A new white paper from K12 Insight, “Keep Your Students Safe,” takes a look at the challenges of school safety and offers steps school leaders and their teams can take to create a safer, more empathetic school culture and climate.
According to the special report: School leaders who want to improve school climate and promote student success have to ensure that safety is chief among their concerns. “Safety is one of the essential foundational elements of school climate, or the quality and character of school life,” according to the National School Climate Center.
It’s especially important for school leaders to survey students about their feelings about school safety. “The single most common school climate survey finding is that students typically report feeling much less safe in schools than parents and school personnel believed,” said Jonathan Cohen, president and co-founder of the National School Climate Center.
Statistics from the Centers for Disease Control and Prevention 2015 Youth Risk Behavior Surveillance might offer insight as to why. Eight percent of high school students reported being in a physical fight at school in the past 12 months, 6 percent reported being threatened or injured with a weapon in the past 12 months, and 20 percent reported being bullied on school property. Such statistics make it easier to understand why 6 percent of high school students reported that they did not go to school on one or more days in the past 30 days because they felt unsafe.
School leaders also need to be aware of experiences students have when they are not at school, says Kelly Vaillancourt Strobach, director of government relations for the National Association of School Psychologists.
“It’s really recognizing that for all kids who walk into that school building they have a history and they have a set of experiences that may or may not require some type of mental and behavioral or social and emotional support in order for them to learn and to thrive in the school building,” she said.
Schools are now expected to develop formal policies and procedures meant to ensure the physical and emotional safety and well-being of students and employees. It is imperative that schools work with their communities, including parents, students and staff, to create and institute data-driven safety policies and procedures. It also means that such efforts should be considered a perennial work in progress.
The “3Ps of Safer Schools,” the report says, are:
• Policy – Create school safety and student discipline policies.
• Plan – Develop and implement a plan to communicate your policies.
• Process – Create a process to ensure the policy actually sticks.
On the Policy front, Cohen recommends that school leaders work with students as “co-leaders” from the outset. Both Cohen and Strobach agree that including students helps bring attention to blind spots that school leaders and others may miss when it comes to safety considerations. It also helps them earn buy-in from the people most immediately affected by their decisions.
Strobach emphasizes that your school safety policy should address both physical and emotional needs. Appropriate and reasonable physical safety features might include locked doors, adequate lighting, and sufficient adult supervision, to name a few.
Emotional safety features might include a discipline policy that teaches and recognizes positive behaviors. “The end goal is not to punish the student; the goal is to help them,” Strobach said.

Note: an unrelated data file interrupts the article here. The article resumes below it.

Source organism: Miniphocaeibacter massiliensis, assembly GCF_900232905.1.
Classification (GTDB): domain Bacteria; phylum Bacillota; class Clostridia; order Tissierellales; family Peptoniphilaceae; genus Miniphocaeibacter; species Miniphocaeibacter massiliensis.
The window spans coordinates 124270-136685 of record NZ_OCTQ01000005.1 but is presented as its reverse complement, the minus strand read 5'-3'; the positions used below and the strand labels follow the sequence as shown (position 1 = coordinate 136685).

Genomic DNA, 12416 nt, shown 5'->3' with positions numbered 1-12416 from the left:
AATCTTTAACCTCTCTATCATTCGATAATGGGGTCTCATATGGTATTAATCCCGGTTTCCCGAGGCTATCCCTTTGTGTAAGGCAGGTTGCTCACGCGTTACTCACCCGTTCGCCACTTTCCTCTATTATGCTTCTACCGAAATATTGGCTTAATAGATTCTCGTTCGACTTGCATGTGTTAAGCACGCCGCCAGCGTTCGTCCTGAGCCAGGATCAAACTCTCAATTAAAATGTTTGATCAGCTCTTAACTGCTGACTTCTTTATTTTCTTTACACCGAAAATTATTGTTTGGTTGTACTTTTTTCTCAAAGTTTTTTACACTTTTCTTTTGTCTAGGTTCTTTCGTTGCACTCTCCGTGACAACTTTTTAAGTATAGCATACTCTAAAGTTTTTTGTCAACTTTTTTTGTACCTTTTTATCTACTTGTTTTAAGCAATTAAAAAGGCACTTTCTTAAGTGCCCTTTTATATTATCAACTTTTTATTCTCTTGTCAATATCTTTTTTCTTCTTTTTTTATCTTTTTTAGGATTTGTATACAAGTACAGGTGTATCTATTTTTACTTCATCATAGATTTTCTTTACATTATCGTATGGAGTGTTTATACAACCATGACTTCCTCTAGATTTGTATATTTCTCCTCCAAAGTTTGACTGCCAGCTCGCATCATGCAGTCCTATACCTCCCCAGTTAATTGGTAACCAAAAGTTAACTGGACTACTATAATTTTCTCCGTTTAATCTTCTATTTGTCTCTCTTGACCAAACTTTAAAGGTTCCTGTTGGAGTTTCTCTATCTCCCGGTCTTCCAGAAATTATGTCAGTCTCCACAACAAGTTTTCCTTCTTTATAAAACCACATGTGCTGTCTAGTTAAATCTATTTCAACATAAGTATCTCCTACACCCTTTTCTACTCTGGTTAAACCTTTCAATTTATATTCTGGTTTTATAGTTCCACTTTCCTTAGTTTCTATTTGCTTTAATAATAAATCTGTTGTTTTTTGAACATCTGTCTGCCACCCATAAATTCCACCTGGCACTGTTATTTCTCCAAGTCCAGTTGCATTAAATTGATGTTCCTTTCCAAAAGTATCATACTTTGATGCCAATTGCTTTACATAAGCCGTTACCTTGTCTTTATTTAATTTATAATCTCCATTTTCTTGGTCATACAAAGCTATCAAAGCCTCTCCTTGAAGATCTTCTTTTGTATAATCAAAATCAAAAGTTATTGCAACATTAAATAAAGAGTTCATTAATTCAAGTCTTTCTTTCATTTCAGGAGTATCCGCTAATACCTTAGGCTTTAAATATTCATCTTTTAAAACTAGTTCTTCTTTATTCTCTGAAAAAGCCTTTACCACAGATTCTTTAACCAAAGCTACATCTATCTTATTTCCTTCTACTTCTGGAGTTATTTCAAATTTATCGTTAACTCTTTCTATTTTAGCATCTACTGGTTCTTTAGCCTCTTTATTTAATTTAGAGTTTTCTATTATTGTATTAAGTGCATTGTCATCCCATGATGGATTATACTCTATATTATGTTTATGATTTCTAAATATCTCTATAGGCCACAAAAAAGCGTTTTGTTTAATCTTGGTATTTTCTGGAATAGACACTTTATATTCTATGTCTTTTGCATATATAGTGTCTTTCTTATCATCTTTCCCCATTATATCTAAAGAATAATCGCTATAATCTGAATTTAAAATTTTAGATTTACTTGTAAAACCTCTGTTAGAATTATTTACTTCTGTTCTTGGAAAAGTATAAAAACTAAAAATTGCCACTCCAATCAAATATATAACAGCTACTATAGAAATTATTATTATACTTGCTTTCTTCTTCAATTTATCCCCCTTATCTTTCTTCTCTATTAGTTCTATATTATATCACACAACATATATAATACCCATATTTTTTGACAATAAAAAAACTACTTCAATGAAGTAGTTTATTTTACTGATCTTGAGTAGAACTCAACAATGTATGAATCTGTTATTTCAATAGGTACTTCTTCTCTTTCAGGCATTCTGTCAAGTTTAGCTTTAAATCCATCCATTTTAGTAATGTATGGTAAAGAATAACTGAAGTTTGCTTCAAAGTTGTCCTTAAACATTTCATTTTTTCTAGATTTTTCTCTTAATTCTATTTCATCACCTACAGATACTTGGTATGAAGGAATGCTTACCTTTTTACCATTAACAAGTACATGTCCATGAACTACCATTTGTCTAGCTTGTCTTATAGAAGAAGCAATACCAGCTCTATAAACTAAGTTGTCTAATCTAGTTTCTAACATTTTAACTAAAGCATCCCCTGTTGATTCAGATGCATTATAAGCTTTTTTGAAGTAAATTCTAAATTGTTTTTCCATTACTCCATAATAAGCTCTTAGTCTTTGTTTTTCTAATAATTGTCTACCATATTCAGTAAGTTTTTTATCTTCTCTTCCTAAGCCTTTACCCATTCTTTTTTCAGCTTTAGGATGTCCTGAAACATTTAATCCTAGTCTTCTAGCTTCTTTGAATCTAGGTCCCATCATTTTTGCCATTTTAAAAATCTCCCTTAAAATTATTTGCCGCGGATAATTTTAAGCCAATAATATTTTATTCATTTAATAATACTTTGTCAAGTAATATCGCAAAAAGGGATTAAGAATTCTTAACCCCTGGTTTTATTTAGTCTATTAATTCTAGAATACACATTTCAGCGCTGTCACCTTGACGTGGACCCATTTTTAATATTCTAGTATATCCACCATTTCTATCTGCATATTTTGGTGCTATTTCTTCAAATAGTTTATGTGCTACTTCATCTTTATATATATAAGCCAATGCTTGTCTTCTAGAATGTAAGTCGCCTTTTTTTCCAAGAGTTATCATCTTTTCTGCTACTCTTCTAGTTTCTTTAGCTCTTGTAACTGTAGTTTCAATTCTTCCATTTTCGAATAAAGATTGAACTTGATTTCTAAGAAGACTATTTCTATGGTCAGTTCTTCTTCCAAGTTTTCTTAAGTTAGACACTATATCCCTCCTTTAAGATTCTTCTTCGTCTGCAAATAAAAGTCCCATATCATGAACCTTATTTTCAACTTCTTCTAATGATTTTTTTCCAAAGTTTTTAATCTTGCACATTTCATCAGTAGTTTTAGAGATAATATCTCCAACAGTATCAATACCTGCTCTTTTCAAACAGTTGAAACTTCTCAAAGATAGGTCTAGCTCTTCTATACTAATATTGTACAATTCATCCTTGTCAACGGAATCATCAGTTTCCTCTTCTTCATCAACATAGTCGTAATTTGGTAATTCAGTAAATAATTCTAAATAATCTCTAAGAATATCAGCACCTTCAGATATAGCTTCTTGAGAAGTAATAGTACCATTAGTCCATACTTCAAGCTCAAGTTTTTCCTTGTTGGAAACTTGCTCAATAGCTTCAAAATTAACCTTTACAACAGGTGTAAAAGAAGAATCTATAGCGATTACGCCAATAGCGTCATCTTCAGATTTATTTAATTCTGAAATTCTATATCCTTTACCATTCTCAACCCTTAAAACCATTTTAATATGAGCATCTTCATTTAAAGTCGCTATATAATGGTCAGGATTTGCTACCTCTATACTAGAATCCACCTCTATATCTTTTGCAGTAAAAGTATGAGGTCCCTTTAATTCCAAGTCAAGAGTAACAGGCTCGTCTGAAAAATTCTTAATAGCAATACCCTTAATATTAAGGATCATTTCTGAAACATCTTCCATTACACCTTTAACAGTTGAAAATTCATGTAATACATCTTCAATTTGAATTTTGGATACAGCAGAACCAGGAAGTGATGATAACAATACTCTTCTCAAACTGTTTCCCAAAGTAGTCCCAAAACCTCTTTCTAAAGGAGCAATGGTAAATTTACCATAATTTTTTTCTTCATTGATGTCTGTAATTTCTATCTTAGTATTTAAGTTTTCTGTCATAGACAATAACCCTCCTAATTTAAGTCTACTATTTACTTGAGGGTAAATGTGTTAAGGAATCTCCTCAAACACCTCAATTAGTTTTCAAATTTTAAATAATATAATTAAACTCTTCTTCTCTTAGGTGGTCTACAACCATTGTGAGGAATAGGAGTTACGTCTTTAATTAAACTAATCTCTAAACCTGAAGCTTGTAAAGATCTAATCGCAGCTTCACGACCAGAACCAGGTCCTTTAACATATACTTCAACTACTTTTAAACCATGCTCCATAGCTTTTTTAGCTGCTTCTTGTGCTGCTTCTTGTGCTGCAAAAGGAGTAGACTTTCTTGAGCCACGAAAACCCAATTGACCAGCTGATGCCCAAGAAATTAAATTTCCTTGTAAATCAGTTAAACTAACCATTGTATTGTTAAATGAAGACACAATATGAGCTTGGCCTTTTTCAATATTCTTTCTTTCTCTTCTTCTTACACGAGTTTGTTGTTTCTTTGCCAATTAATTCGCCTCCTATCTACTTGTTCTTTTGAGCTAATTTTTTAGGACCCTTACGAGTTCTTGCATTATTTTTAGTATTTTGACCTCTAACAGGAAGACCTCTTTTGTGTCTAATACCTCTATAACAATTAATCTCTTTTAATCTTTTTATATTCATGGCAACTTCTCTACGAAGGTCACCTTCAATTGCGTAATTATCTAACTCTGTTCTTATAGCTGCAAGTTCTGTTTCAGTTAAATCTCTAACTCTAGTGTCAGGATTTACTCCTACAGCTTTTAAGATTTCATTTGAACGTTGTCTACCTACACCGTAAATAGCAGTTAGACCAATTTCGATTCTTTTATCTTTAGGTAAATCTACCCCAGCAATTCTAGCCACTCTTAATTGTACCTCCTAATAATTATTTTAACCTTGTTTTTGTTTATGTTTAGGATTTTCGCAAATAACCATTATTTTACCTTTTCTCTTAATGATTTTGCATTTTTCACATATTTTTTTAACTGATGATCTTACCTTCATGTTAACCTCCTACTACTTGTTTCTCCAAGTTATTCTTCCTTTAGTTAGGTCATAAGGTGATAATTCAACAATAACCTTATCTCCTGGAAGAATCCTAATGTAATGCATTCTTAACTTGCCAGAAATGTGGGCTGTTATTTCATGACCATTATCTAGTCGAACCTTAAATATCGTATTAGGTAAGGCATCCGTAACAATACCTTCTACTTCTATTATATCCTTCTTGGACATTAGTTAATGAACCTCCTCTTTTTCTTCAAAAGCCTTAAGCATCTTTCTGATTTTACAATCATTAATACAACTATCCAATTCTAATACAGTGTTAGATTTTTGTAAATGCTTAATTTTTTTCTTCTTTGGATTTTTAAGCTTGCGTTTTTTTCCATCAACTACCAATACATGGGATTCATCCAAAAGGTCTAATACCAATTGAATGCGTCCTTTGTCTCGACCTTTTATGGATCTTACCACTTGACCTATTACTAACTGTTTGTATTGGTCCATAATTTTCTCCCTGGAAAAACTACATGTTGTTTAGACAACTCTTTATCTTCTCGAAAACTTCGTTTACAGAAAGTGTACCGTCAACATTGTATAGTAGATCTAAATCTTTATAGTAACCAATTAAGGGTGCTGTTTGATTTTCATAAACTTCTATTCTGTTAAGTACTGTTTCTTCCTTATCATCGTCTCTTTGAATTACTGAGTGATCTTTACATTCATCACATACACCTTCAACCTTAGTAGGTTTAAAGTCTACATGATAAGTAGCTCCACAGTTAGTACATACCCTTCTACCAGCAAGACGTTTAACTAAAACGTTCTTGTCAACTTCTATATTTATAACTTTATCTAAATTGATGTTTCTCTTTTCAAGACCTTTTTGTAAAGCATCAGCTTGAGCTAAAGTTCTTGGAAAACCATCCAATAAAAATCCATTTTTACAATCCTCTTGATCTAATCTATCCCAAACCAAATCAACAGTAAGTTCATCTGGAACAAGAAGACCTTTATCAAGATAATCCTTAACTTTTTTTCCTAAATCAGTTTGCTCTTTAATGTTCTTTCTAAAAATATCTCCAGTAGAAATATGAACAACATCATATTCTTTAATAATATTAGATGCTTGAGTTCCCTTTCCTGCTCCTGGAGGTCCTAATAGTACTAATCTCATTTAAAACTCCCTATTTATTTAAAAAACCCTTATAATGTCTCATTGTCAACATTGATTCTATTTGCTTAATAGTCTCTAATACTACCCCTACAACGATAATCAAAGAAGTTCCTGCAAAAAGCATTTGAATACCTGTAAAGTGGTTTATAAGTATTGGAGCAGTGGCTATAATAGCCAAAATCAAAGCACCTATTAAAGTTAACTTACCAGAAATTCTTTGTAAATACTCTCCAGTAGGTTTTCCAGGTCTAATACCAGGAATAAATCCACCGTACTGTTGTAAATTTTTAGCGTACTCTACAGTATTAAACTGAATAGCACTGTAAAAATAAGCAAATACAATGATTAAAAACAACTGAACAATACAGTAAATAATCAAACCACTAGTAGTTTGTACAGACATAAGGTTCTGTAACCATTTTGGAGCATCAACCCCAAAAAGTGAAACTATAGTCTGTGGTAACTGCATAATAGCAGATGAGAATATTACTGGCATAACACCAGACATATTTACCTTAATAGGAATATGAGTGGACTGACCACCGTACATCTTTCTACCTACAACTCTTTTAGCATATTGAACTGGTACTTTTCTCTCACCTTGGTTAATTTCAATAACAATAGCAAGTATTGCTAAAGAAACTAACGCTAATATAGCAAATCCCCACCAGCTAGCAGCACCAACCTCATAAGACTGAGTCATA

Cohen agrees, adding that it’s important to cultivate a culture of “upstanders,” meaning people who help when they witness someone hurting or being hurt. Part of that requires teaching students about the importance of empathy.
Finally, school leaders need to ensure that their policies are aligned with the latest school safety knowledge and research. For example, both Cohen and Strobach caution against instituting zero-tolerance policies and relying on suspension and expulsion, both of which have been linked to feeding the school-to-prison pipeline.
The Plan is how you communicate your policy with your community. A good starting point might be to establish a school safety and crisis response team, Strobach suggests. The team should include a top-level administrator, teachers, a school resource officer, and at least one person responsible for each of the following areas: mental health, the school building, transportation, and communications. The team might also include members from community law enforcement, fire, and community mental health.
These team members can provide leadership in communicating the policies, garnering feedback, and getting buy-in from others in the school community. Strobach also recommends developing a robust reporting system, where students can share concerns or fears about themselves or fellow students without fear of reprisal.
In California’s Temecula Valley Unified School District, students and parents use an online tool called Report Bullying. The solutions, built on the Let’s Talk! platform from K12 Insight, makes it possible for students and parents to immediately report instances of bullying, threats of suicide or other safety concerns directly to administrators from a computer, smartphone, or tablet 24 hours a day.
Process means training members of the school community – especially dedicated safety and crisis response team members – and rehearsing what they are supposed to do in different situations.
One way to ensure your policies and plans stay top of mind is to proactively seek feedback. An interactive dashboard is a useful tool for tracking what happens if an incident is reported, who is responsible downstream, what steps are being taken to remedy the incident and the outcome.
“It’s a never-ending process,” says Strobach. “You never put something in place and you’re done. It’s a forever thing.”
Find the full report at www.k12insight.com.